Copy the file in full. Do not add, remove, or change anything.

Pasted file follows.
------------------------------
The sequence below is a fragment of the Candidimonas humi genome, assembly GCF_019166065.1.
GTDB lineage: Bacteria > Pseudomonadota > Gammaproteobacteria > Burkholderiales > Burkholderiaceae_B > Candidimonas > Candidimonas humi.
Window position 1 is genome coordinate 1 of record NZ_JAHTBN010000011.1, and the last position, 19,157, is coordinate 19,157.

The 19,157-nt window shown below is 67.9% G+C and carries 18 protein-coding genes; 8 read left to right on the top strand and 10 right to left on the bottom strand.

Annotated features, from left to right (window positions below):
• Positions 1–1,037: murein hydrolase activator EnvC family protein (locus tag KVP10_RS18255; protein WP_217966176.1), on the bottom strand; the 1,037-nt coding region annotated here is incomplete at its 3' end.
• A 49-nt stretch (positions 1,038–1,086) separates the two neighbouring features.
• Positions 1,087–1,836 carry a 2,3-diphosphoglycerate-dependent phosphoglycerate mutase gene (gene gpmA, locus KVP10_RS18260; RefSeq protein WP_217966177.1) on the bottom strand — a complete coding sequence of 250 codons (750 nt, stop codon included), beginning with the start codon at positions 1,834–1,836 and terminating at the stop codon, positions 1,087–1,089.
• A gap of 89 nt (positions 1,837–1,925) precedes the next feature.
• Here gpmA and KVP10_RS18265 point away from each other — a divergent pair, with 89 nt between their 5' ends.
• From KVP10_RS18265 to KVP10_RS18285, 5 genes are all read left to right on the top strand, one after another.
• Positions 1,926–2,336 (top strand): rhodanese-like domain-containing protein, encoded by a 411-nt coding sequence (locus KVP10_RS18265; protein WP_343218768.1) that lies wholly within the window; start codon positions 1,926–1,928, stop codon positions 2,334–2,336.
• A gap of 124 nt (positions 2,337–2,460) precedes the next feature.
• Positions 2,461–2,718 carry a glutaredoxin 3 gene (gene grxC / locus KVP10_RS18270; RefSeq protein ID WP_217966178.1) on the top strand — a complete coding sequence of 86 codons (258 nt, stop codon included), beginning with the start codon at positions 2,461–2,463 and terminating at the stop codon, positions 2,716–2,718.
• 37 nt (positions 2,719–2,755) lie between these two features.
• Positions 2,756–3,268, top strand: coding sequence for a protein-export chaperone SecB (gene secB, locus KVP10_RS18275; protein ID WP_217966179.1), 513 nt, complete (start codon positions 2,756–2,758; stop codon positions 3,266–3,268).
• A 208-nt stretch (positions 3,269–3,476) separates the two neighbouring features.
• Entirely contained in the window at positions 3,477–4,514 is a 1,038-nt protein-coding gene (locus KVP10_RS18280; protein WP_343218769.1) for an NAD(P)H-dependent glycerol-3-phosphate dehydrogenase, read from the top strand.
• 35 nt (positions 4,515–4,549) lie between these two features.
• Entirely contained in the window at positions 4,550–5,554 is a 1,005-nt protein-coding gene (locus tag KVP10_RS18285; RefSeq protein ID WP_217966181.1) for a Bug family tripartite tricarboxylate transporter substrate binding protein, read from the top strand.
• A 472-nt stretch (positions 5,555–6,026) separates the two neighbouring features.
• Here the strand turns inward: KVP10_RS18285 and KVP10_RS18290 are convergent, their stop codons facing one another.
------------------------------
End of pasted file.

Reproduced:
The sequence below is a fragment of the Candidimonas humi genome, assembly GCF_019166065.1.
GTDB lineage: Bacteria > Pseudomonadota > Gammaproteobacteria > Burkholderiales > Burkholderiaceae_B > Candidimonas > Candidimonas humi.
Window position 1 is genome coordinate 1 of record NZ_JAHTBN010000011.1, and the last position, 19,157, is coordinate 19,157.

The 19,157-nt window shown below is 67.9% G+C and carries 18 protein-coding genes; 8 read left to right on the top strand and 10 right to left on the bottom strand.

Annotated features, from left to right (window positions below):
• Positions 1–1,037: murein hydrolase activator EnvC family protein (locus tag KVP10_RS18255; protein WP_217966176.1), on the bottom strand; the 1,037-nt coding region annotated here is incomplete at its 3' end.
• A 49-nt stretch (positions 1,038–1,086) separates the two neighbouring features.
• Positions 1,087–1,836 carry a 2,3-diphosphoglycerate-dependent phosphoglycerate mutase gene (gene gpmA, locus KVP10_RS18260; RefSeq protein WP_217966177.1) on the bottom strand — a complete coding sequence of 250 codons (750 nt, stop codon included), beginning with the start codon at positions 1,834–1,836 and terminating at the stop codon, positions 1,087–1,089.
• A gap of 89 nt (positions 1,837–1,925) precedes the next feature.
• Here gpmA and KVP10_RS18265 point away from each other — a divergent pair, with 89 nt between their 5' ends.
• From KVP10_RS18265 to KVP10_RS18285, 5 genes are all read left to right on the top strand, one after another.
• Positions 1,926–2,336 (top strand): rhodanese-like domain-containing protein, encoded by a 411-nt coding sequence (locus KVP10_RS18265; protein WP_343218768.1) that lies wholly within the window; start codon positions 1,926–1,928, stop codon positions 2,334–2,336.
• A gap of 124 nt (positions 2,337–2,460) precedes the next feature.
• Positions 2,461–2,718 carry a glutaredoxin 3 gene (gene grxC / locus KVP10_RS18270; RefSeq protein ID WP_217966178.1) on the top strand — a complete coding sequence of 86 codons (258 nt, stop codon included), beginning with the start codon at positions 2,461–2,463 and terminating at the stop codon, positions 2,716–2,718.
• 37 nt (positions 2,719–2,755) lie between these two features.
• Positions 2,756–3,268, top strand: coding sequence for a protein-export chaperone SecB (gene secB, locus KVP10_RS18275; protein ID WP_217966179.1), 513 nt, complete (start codon positions 2,756–2,758; stop codon positions 3,266–3,268).
• A 208-nt stretch (positions 3,269–3,476) separates the two neighbouring features.
• Entirely contained in the window at positions 3,477–4,514 is a 1,038-nt protein-coding gene (locus KVP10_RS18280; protein WP_343218769.1) for an NAD(P)H-dependent glycerol-3-phosphate dehydrogenase, read from the top strand.
• 35 nt (positions 4,515–4,549) lie between these two features.
• Entirely contained in the window at positions 4,550–5,554 is a 1,005-nt protein-coding gene (locus tag KVP10_RS18285; RefSeq protein ID WP_217966181.1) for a Bug family tripartite tricarboxylate transporter substrate binding protein, read from the top strand.
• A 472-nt stretch (positions 5,555–6,026) separates the two neighbouring features.
• Here the strand turns inward: KVP10_RS18285 and KVP10_RS18290 are convergent, their stop codons facing one another.